This week, the USDA announced what it's calling "common-sense flexibilities" that allow school lunches to contain more refined grains, sugar, and sodium. With diet-related disease at an all time high - costing the US 200 billion in healthcare annually - a shift toward less healthy school menus is not only irresponsible, it's dangerous.
Diet-related disease begins in childhood, and school lunches are a major part of a child's overall dietary pattern. To loosen regulations that prevent the overconsumption of refined grains, sugar-sweetened dairy products, and foods high in sodium will have a significant effect on the short- and long-term health of our children.
There is not a single (credible) health or nutrition professional who would argue that serving kids more refined grains, sugar (hello chocolate milk), and sodium is a good idea. Unequivocally, public health data from the past thirty years has told us the exact opposite.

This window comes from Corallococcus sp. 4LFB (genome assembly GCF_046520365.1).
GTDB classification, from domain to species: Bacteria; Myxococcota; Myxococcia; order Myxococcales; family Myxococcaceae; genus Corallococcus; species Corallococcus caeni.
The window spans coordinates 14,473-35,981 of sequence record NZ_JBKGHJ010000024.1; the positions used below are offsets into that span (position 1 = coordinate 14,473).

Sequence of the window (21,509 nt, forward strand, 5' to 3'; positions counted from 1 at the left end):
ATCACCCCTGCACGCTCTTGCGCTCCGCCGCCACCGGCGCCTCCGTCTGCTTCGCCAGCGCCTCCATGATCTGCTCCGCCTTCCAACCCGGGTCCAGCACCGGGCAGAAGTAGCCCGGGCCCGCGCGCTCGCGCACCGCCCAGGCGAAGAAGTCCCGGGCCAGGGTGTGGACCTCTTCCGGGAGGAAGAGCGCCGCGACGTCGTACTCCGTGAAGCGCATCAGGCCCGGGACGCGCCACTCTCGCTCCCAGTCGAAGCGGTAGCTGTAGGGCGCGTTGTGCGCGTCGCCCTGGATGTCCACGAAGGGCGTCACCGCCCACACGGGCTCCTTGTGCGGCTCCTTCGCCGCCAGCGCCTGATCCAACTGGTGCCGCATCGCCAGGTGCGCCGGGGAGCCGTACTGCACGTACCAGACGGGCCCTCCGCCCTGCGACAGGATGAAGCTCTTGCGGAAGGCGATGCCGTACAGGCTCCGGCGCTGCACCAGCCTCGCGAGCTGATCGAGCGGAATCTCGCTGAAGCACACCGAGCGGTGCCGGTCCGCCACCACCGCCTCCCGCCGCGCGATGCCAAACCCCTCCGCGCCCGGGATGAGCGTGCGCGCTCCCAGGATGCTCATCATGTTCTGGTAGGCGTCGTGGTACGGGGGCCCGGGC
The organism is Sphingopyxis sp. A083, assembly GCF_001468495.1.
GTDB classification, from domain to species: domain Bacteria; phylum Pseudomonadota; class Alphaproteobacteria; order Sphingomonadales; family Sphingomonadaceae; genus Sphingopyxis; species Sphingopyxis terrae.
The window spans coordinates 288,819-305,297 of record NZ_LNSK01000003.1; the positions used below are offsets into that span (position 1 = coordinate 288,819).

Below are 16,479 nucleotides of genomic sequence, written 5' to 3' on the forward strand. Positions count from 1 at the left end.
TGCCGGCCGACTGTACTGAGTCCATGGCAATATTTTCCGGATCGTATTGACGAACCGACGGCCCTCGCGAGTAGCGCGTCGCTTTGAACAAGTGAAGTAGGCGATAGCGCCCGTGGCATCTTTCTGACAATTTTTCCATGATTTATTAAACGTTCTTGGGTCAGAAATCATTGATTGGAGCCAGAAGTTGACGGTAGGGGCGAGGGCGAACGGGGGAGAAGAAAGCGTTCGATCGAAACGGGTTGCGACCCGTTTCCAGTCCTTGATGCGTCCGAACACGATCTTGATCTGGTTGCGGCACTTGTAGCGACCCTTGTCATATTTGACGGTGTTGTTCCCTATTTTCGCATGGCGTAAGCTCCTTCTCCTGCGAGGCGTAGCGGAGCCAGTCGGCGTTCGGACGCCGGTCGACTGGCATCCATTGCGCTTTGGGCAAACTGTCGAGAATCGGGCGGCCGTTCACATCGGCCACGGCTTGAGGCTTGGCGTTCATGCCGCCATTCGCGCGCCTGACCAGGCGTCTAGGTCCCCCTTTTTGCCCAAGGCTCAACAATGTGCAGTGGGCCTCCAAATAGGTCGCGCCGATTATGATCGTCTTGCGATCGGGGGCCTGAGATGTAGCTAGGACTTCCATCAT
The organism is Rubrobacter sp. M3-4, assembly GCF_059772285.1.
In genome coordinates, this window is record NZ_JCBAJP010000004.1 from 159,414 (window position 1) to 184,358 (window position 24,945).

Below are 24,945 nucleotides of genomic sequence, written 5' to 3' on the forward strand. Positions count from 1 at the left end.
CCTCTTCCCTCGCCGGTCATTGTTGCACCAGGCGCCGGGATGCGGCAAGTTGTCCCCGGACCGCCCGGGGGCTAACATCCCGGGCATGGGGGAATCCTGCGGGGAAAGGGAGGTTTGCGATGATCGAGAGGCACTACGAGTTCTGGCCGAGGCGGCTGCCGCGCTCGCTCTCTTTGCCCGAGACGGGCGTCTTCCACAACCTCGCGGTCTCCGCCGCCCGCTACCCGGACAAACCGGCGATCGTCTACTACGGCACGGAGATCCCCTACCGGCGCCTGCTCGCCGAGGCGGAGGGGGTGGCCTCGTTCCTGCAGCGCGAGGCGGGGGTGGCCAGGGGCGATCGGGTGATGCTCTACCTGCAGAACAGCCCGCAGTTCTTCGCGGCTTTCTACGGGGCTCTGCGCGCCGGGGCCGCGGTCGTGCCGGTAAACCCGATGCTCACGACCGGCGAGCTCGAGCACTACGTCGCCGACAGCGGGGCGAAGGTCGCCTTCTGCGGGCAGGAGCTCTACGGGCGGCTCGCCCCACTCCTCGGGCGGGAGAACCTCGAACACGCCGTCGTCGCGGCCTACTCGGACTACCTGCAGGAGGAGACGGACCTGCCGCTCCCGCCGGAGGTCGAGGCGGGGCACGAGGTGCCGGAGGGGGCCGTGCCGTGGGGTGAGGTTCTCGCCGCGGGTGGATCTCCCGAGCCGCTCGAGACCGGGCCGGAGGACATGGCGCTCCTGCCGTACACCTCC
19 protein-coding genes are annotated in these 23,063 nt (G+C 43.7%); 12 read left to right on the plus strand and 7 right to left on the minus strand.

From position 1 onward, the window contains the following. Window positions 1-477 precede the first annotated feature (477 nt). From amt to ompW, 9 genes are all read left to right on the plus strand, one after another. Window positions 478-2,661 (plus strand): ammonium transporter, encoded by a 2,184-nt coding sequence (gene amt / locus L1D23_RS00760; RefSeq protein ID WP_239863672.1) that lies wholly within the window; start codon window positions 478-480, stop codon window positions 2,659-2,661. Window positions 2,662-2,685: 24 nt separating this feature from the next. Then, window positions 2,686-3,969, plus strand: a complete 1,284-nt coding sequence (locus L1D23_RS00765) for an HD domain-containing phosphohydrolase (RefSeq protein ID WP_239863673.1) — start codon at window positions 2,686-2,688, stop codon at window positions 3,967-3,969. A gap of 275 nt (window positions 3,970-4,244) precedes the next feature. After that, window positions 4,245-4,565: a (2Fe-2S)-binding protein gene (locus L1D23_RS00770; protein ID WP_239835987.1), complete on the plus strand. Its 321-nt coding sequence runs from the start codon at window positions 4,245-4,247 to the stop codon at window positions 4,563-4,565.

Not coincidentally, the USDA is both responsible for creating nutritional guidelines and promoting commodities and products like corn, sugar, meat, and dairy - the very products dominating our unhealthy food system. This extreme conflict of interest rarely benefits public health and the nutrition "advice" propagated by the USDA is almost always influenced by food manufacturers. Take one look at a school lunch menu and you'll see that the politicians responsible for setting the nutrition standards aren't shy about taking money from companies that benefit from the so-called "common-sense flexibilities" of loosened nutrition regulations.
There is nothing common-sense about feeding children increased amounts of foods linked to disease. Common-sense would be more heavily regulating the food industry and it's dangerous practices and products - not giving them a green light to sell more junk food to children. If, as Sonny Perdue claims (without data, by the way), kids aren't eating the healthier foods on their plates, we have to ask ourselves, "Is adding more unhealthy food to the menu the logical answer to that problem?"
It just doesn't make logical sense. It doesn't make common-sense. It doesn't make moral sense. The USDA has a responsibility to the people it serves to provide objective, scientific nutrition recommendations free of industry influence. It must immediately reverse its dangerously unhealthy policy that allows for more disease-linked foods to be served to our children.
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